Chris- Yes but there could be other reasons, Antonio pays off debts and lends money just like Shylock. “He lends out money gratis, and brings down The rate of usance here with us in Venice. Antonio is bad for Shylocks business as he lends money without interest, with him gone there is less competition for Shylock.

Director- Some people, especially Shakespeare’s audiences may have thought Shylock was just an evil, cold-hearted person using Antonio for a scapegoat to feed his own anger because of this daughter leaving.

Chris- True his need for revenge will definitely have been heightened when his daughter left. But on the other hand he might not be the cold-hearted villain that Shakespeare’s audiences at the time would have seen him as. The hatred and discrimination he receives from everyone around him could drive him to do things he doesn’t want to do, he backs this up when he says ‘The villany you teach me I will execute, and it shall go hard but I will better the instruction.’ Shylocks obviously very misunderstood and could be a victim in this just as much an Antonio.

Director- Certainly, at this point Antonio has given up any hope he had at this point, he accepts his fate and seems dignified and heroic in the face of death. “Make no moe offers, use no farther means, But with all brief and plain conveniency Let me have judgment, and the Jew his will.” Because of this maybe the audience begin to sympathize with Antonio even more. However when looked at from a different angle Antonio shows great arrogance. “My patience to his fury, and am armed To suffer with quietness of spirit, The very tyranny and rage of his.” He doesn’t even know what he’s done wrong and think Shylock is probably doing this just because he’s jealous of him. He never apolagizes to Shylock even though he asks for money earlier in the play and even says he’ll probably spit on him again. He doesn’t even know what he’s done wrong and thinks Shylock is probably doing this just because he’s jealous of him.

Chris- After that the Duke begins to talk about mercy showing some Christian teachings. He asks Shylock “How shalt thou hope for mercy, rendering none?”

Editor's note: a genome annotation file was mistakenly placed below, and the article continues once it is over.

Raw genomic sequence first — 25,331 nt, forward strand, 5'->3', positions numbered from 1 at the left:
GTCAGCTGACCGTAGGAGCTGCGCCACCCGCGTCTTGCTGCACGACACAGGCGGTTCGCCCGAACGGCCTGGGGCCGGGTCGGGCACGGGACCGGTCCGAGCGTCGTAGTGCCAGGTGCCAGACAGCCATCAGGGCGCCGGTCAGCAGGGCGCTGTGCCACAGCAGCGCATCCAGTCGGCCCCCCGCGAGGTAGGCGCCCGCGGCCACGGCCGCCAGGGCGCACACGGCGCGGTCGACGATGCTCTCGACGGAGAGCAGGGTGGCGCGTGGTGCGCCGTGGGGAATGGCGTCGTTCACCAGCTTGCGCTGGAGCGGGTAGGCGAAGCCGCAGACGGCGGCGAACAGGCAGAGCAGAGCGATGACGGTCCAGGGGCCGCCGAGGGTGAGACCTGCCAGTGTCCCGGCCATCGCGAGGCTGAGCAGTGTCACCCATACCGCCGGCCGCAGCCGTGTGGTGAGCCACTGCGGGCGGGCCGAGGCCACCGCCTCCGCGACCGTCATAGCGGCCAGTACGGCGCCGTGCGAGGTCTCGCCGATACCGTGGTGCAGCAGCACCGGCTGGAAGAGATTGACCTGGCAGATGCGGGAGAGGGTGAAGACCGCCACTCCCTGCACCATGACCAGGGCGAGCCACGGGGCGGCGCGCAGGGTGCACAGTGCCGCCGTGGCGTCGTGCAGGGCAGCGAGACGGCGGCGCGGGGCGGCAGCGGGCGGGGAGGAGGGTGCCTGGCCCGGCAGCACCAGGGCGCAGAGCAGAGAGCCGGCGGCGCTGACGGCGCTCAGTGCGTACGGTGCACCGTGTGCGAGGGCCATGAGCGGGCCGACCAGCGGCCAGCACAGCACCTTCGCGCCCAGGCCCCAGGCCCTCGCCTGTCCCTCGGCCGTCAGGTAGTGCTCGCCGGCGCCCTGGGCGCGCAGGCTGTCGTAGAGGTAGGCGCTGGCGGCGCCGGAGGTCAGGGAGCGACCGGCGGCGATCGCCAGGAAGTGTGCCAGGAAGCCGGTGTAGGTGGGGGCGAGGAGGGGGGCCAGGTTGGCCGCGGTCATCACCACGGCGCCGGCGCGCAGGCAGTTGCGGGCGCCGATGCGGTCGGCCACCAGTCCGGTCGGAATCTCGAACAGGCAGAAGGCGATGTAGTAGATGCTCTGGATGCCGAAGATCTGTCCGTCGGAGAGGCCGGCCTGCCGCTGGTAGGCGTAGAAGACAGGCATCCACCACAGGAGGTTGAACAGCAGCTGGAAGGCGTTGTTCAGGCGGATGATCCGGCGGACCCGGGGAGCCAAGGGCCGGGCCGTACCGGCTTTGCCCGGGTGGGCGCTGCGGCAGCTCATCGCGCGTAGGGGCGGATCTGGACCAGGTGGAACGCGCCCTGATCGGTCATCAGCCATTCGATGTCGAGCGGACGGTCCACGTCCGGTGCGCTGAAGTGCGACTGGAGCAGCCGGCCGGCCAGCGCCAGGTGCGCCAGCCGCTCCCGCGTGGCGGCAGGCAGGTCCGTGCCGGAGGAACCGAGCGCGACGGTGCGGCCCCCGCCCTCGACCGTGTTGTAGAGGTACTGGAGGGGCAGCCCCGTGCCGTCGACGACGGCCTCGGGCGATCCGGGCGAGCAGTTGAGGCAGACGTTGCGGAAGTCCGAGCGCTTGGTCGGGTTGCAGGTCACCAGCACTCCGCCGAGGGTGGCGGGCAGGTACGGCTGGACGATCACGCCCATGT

Director- Yes and Shylock’s response to this is to attack the hypocrisy of Venetian Christians, he talks about them keeping Slaves and compares their slaves to his bond. “You have among many a purchased slave…shall I say to you, Let them be free…You will answer ‘The slaves are ours’; so I demand of him Is dearly bought, ’tis mine and I will have it.” I think Shylock is trying to say that having his bond is no worse than owning slaves. He may have included this because members of the audience at he time may have owned slaves and brings up an important moral debate of whether slavery is right or wrong. This would’nt have been to controversial at the time as slavery was not really introduced until a while after the play, he might have been trying to stop slavery before it happend by trying to make people at the time see it as morally wrong.

Chris- Yes, I also notice that despite everyone in the courtroom is attacking Shylock he’s still very confident of getting his bond.

Director- Indeed Shylock believes in a law without mercy. He follows the Old Testament saying “an eye for an eye, a tooth for a tooth.” But is this justice or revenge? What do you think?

Chris- I don’t know although I’m quite certain Shylock would have seen what he was doing as quite justifiable. This does though illuminate fundamental differences between the Old Testament followed by Jewish people and the new. Jesus’ taught mercy he claimed people should turn the other cheek, rather than seek revenge. Shylock represents a type of law that does not allow mercy which follows the teachings of the Old Testament, which seem to dissociate justice and mercy. Everyone else in the courtroom wants Shylock to spare Antonio and take the money so to show a type of law that has room for mercy so and follows Christian and Jesus’ teachings even though these chracaters don’t even follow the teachings of Christ themselves!

Director- Yes, in some ways one of the themes of the play is the differences between both religions. The Christian chracaters seem to value human relationships over business, they lend money without interest and even put themselves at risk for those they love, while Shylock appears only to be interested in money and even seems to value it more than the loss of his daughter. ‘O my ducats! O my daughter!’ However he does show some human relationships matter to him more than money when he insitsts he’d rather have his pound of flesh than any amound of money, his resentment is much stronger than his greed.

Chris- Certainly, now lets talk about Portia’s disguise and the effects it has as a dramatic device. To start one example of Shakespeare using dramatic irony for humorous effect is when Bassanio says “I would lose all, ay sacrifice them all Here to this devil, to deliver you.” He does this because an audience at the time would have found it amusing as Bassanio has no idea his wife is listening when he says he would sacrifice her for Antonio.

Director- Quite right, but her disguise is not only used to create dramatic irony, it touches upon the theme of appearance and reality as does the casket task in Belmont, also this task reflects Venice in some ways it presents the same oppurtunities and rules to men of various nations, ethnicities and religions.’You must take your chance…Or swear before you choose, if you choose wrong Never to speak to lady afterward.’ Shakespeare does this because this concept of appearance and reality is strongly linked with racism something which I think he wanted to bring up many issues about such as whether it is right or wrong to his audiences which at the time, were incredibly racist towards Jews.